The true beauty of content marketing lies in how many different ways it can be done, but ironically, that’s also one of the most challenging aspects of it, too.
Figuring out the type of content you want to create is one half of the equation, but optimizing your content and making sure you’re deploying tactics that work is the key to finding sustained content marketing success.
Whether you’re well-versed in the world of content marketing or just about to make your first foray, brushing up on best practices is never a bad thing.
Here, I’ll take you through some of the best content marketing practices that you may not be making use of yet.
The Best Ways to Approach Content Marketing
The best ways to do content marketing all start with both an understanding of what content marketing is and an understanding of what a content marketing strategy is.
Content marketing is the practice of creating and distributing content tailor-made to serve your audience’s needs and build an engaged audience from whom you’ll eventually earn enough trust and loyalty to move down the marketing funnel.
The best ways to do content marketing are up to you—there’s room for creativity, and it’s all about finding the medium that works best for your specific audience and the resources you have available to you. Content marketing comes in the form of written text, videos, images, audio, and more.
How Can You Write Good Content For Content Marketing?
Written content is a huge part of content marketing, especially for marketers just getting started, as it often has a lower barrier of entry.
You can succeed in content marketing by speaking directly to your audience, ensuring that your content provides value, and not being salesy.
Take, for example, this piece of content written by razor disruptor Harry’s on their blog, Five O’Clock.
Harry’s takes a problem their consumers may run into (razor burn), and creates a piece of content that exists purely to help solve that problem or provide a resource. It’s not trying to sell razors, it’s not trying to tout some new product they launched, it’s simply trying to see the context of a razor consumer’s life, identify a pain point, and provide value to solve it.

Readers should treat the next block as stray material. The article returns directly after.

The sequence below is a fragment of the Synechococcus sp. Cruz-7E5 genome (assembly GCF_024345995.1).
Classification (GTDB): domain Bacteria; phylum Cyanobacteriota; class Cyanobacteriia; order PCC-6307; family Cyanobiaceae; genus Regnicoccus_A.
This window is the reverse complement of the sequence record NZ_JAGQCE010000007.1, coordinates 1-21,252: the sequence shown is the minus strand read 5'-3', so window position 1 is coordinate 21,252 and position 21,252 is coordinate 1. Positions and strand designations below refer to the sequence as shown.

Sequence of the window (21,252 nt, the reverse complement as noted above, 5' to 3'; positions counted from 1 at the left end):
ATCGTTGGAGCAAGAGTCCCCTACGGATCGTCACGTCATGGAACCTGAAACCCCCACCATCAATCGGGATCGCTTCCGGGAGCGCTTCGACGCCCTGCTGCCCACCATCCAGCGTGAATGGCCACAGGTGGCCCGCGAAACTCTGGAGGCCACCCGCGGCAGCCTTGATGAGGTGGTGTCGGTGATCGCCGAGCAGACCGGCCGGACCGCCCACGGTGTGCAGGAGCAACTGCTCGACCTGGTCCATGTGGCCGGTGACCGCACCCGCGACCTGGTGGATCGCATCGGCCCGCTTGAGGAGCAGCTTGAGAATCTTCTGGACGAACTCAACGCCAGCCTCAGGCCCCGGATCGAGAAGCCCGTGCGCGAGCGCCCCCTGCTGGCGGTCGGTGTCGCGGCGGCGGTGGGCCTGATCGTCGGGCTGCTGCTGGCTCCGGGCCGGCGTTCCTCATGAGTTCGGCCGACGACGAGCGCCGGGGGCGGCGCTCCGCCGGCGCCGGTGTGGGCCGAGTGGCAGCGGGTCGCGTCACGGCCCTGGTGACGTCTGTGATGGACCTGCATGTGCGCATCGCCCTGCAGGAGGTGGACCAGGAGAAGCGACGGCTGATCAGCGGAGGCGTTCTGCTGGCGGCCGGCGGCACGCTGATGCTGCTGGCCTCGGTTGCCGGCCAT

Providing a solution to a pain point is just one content marketing best practice, but there are many more to master to make your content marketing efforts more worthwhile. You can succeed in content marketing by sticking to at least some of these tried-and-true ones.
Content Marketing Best Practices and Tips Including Examples
Our eight best content marketing tips (which we’ll dive into individually) are to not sell, to always add value, to get personal, answer your audience’s questions, use the most effective content types, consider SEO optimizations, publish content frequently, and always measure performance.
These eight tips, when used in conjunction with one another, are the secret ingredient to a successful content marketing strategy.
As we break down each best practice, we’ll explain how and why it’s so important, and show you a real-life example of a brand who’s put it into play.
By the end of this, you’ll be ready to take a more comprehensive approach to your content marketing strategy and find the success you’ve been looking for.
Content Marketing Writing Tips and Best Practices
1. Don’t Sell
There’s a reason why this one is number one. In content marketing, it is so crucial not to hit your audience with a hard sell. A hard sell immediately puts someone in being-sold-to-mode, rather than content consumption mode, and the latter is where you want your audience to be.
Now, I want to add a disclaimer that, of course, you need to sell in order to succeed as a business, and you will sell—just not in the same, direct way you might in other types of marketing.
Buffer does a fantastic job keeping hard sells out of their content marketing efforts. In a recent blog post, Buffer educates their audience on how they can make sales using Pinterest. Throughout the article, Buffer provides tips, examples, and even provides a link to a free resource from Pinterest that could help even further.
You can tell—and I mean really tell—from the blog post that Buffer genuinely cares about their audience and cares about sharing resources with them that could potentially help the pain points they’re feeling.
This kind of altruistic content may be a differentiator when a consumer is trying to determine who to do business with. Remember the company who created helpful content without constantly directing back to CTAs (calls to action)? Yeah, I want to do business with them.
2. Add Value